Body language tricks of highly successful people

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The role of body language during a job interview can largely dictate whether you will be successful in your job pursuit or not. An often cited study from the late 60's states that 55% of communication is body language, 38% is tone of voice, and 7% is the actual words spoken.

Although this breakdown might not be exact, it does emphasize the power of non-verbal communication to impress your potential employer.

Several Career counsellors say - You must at all times project confident and respectful demeanor not though words alone, but also subtly through your body language. These are some tips that can come handy during your next job interview. It's what some of the most successful people on this planet do:

A natural smile is the perfect way to begin

This doesn't mean a frozen beauty queen smile or a tense "from the lips down" politician smile. Rather, the smile that seems more spontaneous and natural, like when you meet a new person for the first time. It's a sign of warmth, curiosity and openness. Ultimately that's how you should see your interviewer - as a person you're eager to meet.

A reassuring handshake can set the tone

In addition to your smile, your handshake can set the tone for the rest of the interview. Wait for the interviewer to initiate and then shake their hand firmly and warmly. Maintain eye contact while introducing yourself and follow their cues on when to let go. Nothing's more awkward than an over-long handshake.

Staring doesn't mean eye contact

Employers are looking for unspoken clues in your face and body language, and your eyes tend to give away a lot. Looking away too much can show that you're evasive or untrustworthy. Staring, on the other hand, can show that you're aggressive or seem like you're trying to too hard. Throughout the interview, try to maintain eye contact naturally, periodically nodding your head. Basically, paying attention to what is being said rather than how you're doing it.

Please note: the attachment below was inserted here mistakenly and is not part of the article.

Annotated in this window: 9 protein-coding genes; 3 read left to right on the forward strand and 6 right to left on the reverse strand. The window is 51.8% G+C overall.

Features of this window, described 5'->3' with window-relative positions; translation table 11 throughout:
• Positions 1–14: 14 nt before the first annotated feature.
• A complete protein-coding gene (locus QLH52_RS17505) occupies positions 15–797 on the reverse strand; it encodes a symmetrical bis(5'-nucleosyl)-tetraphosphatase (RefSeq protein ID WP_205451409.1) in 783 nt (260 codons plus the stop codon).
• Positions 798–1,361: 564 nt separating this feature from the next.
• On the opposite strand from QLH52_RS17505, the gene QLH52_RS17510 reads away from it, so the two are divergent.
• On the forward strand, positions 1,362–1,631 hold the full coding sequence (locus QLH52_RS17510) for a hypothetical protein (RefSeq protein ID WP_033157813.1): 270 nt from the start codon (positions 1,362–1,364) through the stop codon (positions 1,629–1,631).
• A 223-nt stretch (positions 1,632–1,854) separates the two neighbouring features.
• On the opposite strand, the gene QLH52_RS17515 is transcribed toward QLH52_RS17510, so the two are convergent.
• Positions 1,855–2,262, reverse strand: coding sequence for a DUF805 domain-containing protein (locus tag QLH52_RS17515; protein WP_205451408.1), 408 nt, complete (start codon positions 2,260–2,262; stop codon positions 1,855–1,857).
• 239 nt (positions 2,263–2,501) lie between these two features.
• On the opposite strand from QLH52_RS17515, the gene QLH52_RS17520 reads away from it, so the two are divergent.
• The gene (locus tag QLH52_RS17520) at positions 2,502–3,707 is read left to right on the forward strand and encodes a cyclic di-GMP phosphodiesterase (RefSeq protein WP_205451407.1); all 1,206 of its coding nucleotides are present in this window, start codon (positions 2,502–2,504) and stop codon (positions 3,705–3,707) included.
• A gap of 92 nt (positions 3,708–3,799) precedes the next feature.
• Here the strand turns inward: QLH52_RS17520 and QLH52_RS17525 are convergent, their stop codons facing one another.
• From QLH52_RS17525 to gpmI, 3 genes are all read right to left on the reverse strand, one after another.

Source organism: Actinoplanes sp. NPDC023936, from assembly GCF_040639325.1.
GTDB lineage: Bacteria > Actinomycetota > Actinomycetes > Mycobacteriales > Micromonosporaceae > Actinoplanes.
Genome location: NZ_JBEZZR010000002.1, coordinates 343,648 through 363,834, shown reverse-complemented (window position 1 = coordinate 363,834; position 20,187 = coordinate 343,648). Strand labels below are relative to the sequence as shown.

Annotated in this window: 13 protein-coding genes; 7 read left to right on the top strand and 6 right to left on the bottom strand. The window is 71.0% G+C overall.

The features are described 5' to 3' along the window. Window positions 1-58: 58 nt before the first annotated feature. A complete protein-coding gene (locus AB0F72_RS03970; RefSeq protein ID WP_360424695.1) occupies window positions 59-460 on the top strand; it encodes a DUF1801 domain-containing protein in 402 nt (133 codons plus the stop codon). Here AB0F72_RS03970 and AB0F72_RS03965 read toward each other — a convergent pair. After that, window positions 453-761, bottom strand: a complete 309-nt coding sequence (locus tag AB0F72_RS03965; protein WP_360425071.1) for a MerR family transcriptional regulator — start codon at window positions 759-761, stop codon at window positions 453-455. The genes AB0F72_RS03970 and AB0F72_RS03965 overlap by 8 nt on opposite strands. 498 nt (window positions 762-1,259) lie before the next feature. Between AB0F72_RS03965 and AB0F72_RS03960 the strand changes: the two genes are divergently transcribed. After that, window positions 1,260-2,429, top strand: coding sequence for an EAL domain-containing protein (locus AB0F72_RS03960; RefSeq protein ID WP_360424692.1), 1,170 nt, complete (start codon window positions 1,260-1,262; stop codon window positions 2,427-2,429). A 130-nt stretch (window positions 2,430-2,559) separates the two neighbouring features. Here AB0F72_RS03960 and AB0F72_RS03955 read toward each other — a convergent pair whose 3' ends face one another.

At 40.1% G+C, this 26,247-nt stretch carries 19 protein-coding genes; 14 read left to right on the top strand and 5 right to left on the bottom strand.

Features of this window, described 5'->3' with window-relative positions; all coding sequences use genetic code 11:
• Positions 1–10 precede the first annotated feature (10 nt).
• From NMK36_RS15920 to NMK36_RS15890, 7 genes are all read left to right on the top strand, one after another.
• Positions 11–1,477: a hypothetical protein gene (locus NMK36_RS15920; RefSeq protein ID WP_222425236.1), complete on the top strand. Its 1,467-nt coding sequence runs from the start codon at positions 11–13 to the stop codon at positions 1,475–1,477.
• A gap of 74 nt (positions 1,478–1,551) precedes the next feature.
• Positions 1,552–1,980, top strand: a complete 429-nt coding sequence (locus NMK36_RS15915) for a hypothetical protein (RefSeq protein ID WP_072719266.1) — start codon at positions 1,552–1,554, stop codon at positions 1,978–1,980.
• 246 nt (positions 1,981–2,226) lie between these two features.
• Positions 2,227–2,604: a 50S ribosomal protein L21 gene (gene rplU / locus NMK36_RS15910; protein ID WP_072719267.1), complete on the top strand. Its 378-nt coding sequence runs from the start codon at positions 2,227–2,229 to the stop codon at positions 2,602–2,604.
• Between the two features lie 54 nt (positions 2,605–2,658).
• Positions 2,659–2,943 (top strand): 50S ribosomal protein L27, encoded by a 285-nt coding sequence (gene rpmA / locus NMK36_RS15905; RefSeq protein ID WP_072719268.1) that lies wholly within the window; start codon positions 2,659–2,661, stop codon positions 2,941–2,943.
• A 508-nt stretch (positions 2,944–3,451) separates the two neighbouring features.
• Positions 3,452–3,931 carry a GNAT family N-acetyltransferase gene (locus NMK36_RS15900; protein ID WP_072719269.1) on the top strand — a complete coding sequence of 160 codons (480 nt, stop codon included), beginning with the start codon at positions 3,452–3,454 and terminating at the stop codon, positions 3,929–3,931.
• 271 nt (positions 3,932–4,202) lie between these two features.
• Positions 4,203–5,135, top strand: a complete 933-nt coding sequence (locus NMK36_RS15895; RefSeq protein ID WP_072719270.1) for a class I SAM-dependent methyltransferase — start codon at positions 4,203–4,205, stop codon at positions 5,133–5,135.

Get the right posture - It shows your confidence

Once you enter the interview room and you've already exchanged greetings with the interviewer; it's crucial that you maintain a good posture after you are seated. Stand and sit up straight (not too stiff though) and try not to cross your arms because hunching down simply indicates that you are nervous or you are suffering from low self-esteem.

The goal is to convey confidence and ease rather than stiffness or sloppiness. If possible, sit at an angle from the interviewer rather than straight across. This will feel more collegial and less confrontational.

Movement of your arms

Your arms or hands movements and positioning can indicate whether you are nervous or confident. Put your hands on your lap or loosely clasped on the table if you want to appear calm or confident. Some of the hands or arms positioning that you ought to avoid include:

  • Fiddling your face or hair (shows how nervous or anxious you are)
  • Putting arms above the neck (shows your uncertainty)
  • Touching your lips (shows you are lying), touching your nose (project the image that you are insincere),
  • folding arms across your chest (indicates that you are defensive or have something to hide).
As long as your hand movements don't become a distraction, feel free to use gestures as a way to support your answers. Just be cognizant that they aren't too emotive, nervous or over-the-top.

Nailing the job interview is important for one's own career and self-esteem, but as they say, there's no fun in achieving the desired goal as much as there is in the journey you take to achieve it.
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